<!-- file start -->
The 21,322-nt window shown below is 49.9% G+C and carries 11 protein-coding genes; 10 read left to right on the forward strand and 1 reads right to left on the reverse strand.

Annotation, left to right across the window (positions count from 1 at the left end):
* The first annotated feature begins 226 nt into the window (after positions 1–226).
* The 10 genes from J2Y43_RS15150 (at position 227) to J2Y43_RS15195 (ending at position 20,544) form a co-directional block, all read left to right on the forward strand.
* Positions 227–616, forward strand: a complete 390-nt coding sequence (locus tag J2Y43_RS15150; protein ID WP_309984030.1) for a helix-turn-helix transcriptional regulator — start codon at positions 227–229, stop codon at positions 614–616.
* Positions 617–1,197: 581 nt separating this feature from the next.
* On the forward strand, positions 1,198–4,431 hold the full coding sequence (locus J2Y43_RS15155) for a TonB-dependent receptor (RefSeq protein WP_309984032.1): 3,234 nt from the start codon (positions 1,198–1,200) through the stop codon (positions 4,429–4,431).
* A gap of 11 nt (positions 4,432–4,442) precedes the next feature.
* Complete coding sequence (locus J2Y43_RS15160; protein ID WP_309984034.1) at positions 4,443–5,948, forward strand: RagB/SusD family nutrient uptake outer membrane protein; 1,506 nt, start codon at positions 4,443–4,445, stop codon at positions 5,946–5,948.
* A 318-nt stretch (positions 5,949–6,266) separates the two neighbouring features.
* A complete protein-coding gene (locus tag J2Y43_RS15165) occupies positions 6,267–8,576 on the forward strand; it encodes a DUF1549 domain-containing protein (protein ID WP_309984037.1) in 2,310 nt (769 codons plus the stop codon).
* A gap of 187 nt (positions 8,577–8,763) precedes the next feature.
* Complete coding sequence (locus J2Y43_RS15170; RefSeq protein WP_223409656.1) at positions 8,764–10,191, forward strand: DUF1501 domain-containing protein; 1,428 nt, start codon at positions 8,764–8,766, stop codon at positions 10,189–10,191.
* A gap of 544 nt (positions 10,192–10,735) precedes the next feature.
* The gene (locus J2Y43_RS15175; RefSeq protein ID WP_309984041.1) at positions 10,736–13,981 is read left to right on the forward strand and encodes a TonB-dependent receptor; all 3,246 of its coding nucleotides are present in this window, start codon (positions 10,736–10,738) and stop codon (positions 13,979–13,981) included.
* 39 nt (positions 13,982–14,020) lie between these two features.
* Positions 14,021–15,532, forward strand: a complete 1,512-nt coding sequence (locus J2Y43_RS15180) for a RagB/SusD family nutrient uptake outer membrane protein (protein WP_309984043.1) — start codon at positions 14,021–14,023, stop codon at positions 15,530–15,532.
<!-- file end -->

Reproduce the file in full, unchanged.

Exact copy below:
The 21,322-nt window shown below is 49.9% G+C and carries 11 protein-coding genes; 10 read left to right on the forward strand and 1 reads right to left on the reverse strand.

Annotation, left to right across the window (positions count from 1 at the left end):
* The first annotated feature begins 226 nt into the window (after positions 1–226).
* The 10 genes from J2Y43_RS15150 (at position 227) to J2Y43_RS15195 (ending at position 20,544) form a co-directional block, all read left to right on the forward strand.
* Positions 227–616, forward strand: a complete 390-nt coding sequence (locus tag J2Y43_RS15150; protein ID WP_309984030.1) for a helix-turn-helix transcriptional regulator — start codon at positions 227–229, stop codon at positions 614–616.
* Positions 617–1,197: 581 nt separating this feature from the next.
* On the forward strand, positions 1,198–4,431 hold the full coding sequence (locus J2Y43_RS15155) for a TonB-dependent receptor (RefSeq protein WP_309984032.1): 3,234 nt from the start codon (positions 1,198–1,200) through the stop codon (positions 4,429–4,431).
* A gap of 11 nt (positions 4,432–4,442) precedes the next feature.
* Complete coding sequence (locus J2Y43_RS15160; protein ID WP_309984034.1) at positions 4,443–5,948, forward strand: RagB/SusD family nutrient uptake outer membrane protein; 1,506 nt, start codon at positions 4,443–4,445, stop codon at positions 5,946–5,948.
* A 318-nt stretch (positions 5,949–6,266) separates the two neighbouring features.
* A complete protein-coding gene (locus tag J2Y43_RS15165) occupies positions 6,267–8,576 on the forward strand; it encodes a DUF1549 domain-containing protein (protein ID WP_309984037.1) in 2,310 nt (769 codons plus the stop codon).
* A gap of 187 nt (positions 8,577–8,763) precedes the next feature.
* Complete coding sequence (locus J2Y43_RS15170; RefSeq protein WP_223409656.1) at positions 8,764–10,191, forward strand: DUF1501 domain-containing protein; 1,428 nt, start codon at positions 8,764–8,766, stop codon at positions 10,189–10,191.
* A gap of 544 nt (positions 10,192–10,735) precedes the next feature.
* The gene (locus J2Y43_RS15175; RefSeq protein ID WP_309984041.1) at positions 10,736–13,981 is read left to right on the forward strand and encodes a TonB-dependent receptor; all 3,246 of its coding nucleotides are present in this window, start codon (positions 10,736–10,738) and stop codon (positions 13,979–13,981) included.
* 39 nt (positions 13,982–14,020) lie between these two features.
* Positions 14,021–15,532, forward strand: a complete 1,512-nt coding sequence (locus J2Y43_RS15180) for a RagB/SusD family nutrient uptake outer membrane protein (protein WP_309984043.1) — start codon at positions 14,021–14,023, stop codon at positions 15,530–15,532.